Vocational Vocabulary:

Dye Migration

Dye Migration - what is it? why does it happen? how do you stop it?

What is Dye Migration?

Dye Migration (also sometimes called bleeding) is when the dyes or inks from a fabric (like a t-shirt or jersey) migrate or move from the fabric into something else, like heat transfers or screenprint inks.

Why Does Dye Migration Happen?

Dye migration is usually caused by exposure to heat. When decorating a garment, heat causes the dye to release from the fabric and bleed through the transfer or print. But even if you don’t see any dyes bleeding through immediately after you heat the garment, wait 24-48 hours. Sometimes it takes a day or two for dye migration to happen. You don’t want to send a decorated garment to a customer, just to have them bring it back the next day because the shirt color has bled through.

Although it can occur in other synthetic fabrics, polyester garments are where you see dye migration the most. Bright and dark colored polyester like black, blue, and red, are the most noticeable and likely to bleed. Another kind of polyester garment guaranteed to bleed are sublimated shirts or jerseys. See the picture below.

Notice this jersey has many colors on the outside, but the inside is white. That’s how you know this jersey was sublimated and will give you problems when decorating.

How To Avoid or Stop Dye Migration?

Look at fabric content.
If you can avoid 100% Polyester or blends with high Polyester content, this greatly reduces, if not eliminates your chances of dye migration. Another option is using a performance fabric like cationic polyester, which is made to keep its rich color without a risk of bleeding. However you can’t always avoid Polyester. So...

If you cannot avoid the troublesome polyester garments, use a special Ink or Transfer that will block dye migration.
Dye migration isn’t a new problem, so manufacturers have formulated specialty Ink and Transfers that will stop the dyes from bleeding through. Generally these are described as ‘dye blocking’ or ‘bleed resistant’.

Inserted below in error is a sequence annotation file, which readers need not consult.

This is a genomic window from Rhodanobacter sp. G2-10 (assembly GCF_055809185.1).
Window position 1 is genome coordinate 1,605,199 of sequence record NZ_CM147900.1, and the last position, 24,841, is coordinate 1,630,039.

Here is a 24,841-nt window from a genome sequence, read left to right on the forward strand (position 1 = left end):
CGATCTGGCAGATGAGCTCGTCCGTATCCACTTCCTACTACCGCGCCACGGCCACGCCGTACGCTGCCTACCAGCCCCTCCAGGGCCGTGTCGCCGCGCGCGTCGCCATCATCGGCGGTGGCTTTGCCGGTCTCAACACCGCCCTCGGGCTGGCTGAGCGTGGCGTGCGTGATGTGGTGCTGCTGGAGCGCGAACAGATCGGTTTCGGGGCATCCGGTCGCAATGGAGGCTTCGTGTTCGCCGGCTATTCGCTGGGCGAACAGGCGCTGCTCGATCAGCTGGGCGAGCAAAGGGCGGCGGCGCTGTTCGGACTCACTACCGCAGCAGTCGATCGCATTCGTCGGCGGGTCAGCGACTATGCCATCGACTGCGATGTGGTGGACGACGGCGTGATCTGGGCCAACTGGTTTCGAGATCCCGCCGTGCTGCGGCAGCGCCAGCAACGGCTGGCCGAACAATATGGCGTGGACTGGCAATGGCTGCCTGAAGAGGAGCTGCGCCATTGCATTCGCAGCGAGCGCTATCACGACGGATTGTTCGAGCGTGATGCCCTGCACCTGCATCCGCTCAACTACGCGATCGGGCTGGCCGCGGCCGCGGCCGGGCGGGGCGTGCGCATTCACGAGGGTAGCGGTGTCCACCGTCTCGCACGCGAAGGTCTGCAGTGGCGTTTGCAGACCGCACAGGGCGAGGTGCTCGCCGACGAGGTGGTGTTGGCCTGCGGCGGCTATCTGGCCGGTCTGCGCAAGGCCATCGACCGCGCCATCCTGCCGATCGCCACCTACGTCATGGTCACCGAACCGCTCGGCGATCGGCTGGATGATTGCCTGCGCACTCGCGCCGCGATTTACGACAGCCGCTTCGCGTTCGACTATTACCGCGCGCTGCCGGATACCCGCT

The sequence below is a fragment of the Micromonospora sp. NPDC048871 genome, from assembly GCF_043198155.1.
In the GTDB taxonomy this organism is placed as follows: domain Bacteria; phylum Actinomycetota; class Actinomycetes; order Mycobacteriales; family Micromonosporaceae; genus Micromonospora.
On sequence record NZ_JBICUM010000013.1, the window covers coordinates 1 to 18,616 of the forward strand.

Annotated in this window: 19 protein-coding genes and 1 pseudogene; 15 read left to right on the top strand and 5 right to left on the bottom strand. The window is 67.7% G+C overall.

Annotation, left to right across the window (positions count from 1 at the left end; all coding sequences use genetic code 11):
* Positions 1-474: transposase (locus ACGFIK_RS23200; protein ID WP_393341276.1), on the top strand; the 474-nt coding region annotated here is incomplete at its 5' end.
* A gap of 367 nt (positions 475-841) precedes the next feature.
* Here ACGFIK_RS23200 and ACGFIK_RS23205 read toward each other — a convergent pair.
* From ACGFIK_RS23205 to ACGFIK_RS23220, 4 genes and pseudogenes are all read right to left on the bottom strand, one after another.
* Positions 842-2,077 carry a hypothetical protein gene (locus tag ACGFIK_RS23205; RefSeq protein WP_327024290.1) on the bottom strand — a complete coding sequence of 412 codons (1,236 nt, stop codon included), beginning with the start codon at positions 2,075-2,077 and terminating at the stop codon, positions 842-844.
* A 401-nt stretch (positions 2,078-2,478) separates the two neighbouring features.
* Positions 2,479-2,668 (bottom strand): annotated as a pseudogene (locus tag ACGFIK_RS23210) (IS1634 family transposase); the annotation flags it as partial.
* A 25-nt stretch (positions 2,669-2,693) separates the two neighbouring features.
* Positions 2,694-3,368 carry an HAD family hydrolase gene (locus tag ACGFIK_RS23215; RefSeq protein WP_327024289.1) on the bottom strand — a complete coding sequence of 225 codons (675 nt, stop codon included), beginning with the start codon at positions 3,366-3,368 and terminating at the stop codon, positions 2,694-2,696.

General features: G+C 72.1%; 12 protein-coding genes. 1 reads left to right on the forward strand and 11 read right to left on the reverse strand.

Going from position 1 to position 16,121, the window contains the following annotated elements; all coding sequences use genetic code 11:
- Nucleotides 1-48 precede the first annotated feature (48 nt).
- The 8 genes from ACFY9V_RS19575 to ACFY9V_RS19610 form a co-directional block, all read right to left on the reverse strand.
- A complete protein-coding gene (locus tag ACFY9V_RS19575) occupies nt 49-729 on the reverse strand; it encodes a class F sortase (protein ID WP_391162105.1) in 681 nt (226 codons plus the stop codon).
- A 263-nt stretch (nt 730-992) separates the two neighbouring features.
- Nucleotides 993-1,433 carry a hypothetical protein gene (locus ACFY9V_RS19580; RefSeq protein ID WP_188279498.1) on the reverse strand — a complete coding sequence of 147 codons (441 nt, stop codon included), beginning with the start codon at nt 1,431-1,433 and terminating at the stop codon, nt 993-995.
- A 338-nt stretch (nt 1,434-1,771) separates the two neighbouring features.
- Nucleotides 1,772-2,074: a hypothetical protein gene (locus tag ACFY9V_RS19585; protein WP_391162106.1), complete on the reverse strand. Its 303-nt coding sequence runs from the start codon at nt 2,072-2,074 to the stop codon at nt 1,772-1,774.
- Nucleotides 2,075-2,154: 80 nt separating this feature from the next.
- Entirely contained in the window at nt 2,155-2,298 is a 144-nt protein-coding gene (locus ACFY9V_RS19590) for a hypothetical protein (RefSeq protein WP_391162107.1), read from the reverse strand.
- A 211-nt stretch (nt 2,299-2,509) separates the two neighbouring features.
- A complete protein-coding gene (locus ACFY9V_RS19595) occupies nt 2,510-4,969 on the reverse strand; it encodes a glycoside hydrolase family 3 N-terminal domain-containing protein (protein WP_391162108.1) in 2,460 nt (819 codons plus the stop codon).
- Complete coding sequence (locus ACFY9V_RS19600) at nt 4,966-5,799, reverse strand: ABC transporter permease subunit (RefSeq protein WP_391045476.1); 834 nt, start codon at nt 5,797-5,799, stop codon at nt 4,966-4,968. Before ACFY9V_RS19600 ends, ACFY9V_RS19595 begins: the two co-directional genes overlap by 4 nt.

INKS - When dealing with ‘bleed resistant’ inks, generally you’ll need to apply a white base coat first. There are also other options like ‘silicone’ inks and ‘dye block base coat’ inks.

TRANSFERS - As for heat transfers, the vinyls that are made to block dye migration have a special layer in them to prevent the dyes from coming through. Here are some dye block vinyls that Wellington House carries:

Use a lower temperature.
As mentioned before, heat is usually the culprit behind dye migration. Generally speaking, polyester dyes start to bleed at around 280ºF. So if the temperature you use to cure inks or apply vinyl can be reduced, your risk of dye migration is reduced as well. Though this technique generally goes hand-in-hand with the aforementioned specialty inks and vinyls, sometimes you can make it work with standard inks and vinyl. But always do a test before producing the entire quantity.

Always Perform a Test

An easy way to test if heat will cause the dyes to bleed is, if you own a heat press, put the garment under the heat press with a piece of kraft paper on top. Then press like you normally would. If you see any inks or dyes on the kraft paper, that tells you either the heat is too high or the dyes are too unstable and you need a special ink/vinyl.

Since sometimes dye migration can happen over time, it’s often good to apply your design to just one garment and let it sit for 24 hours. If it hasn’t bled, you should be good to go!



Have you experienced dye migration? Do you know some helpful tips not found in this article? Have any questions about garment bleeding? Tell us in the comments below.


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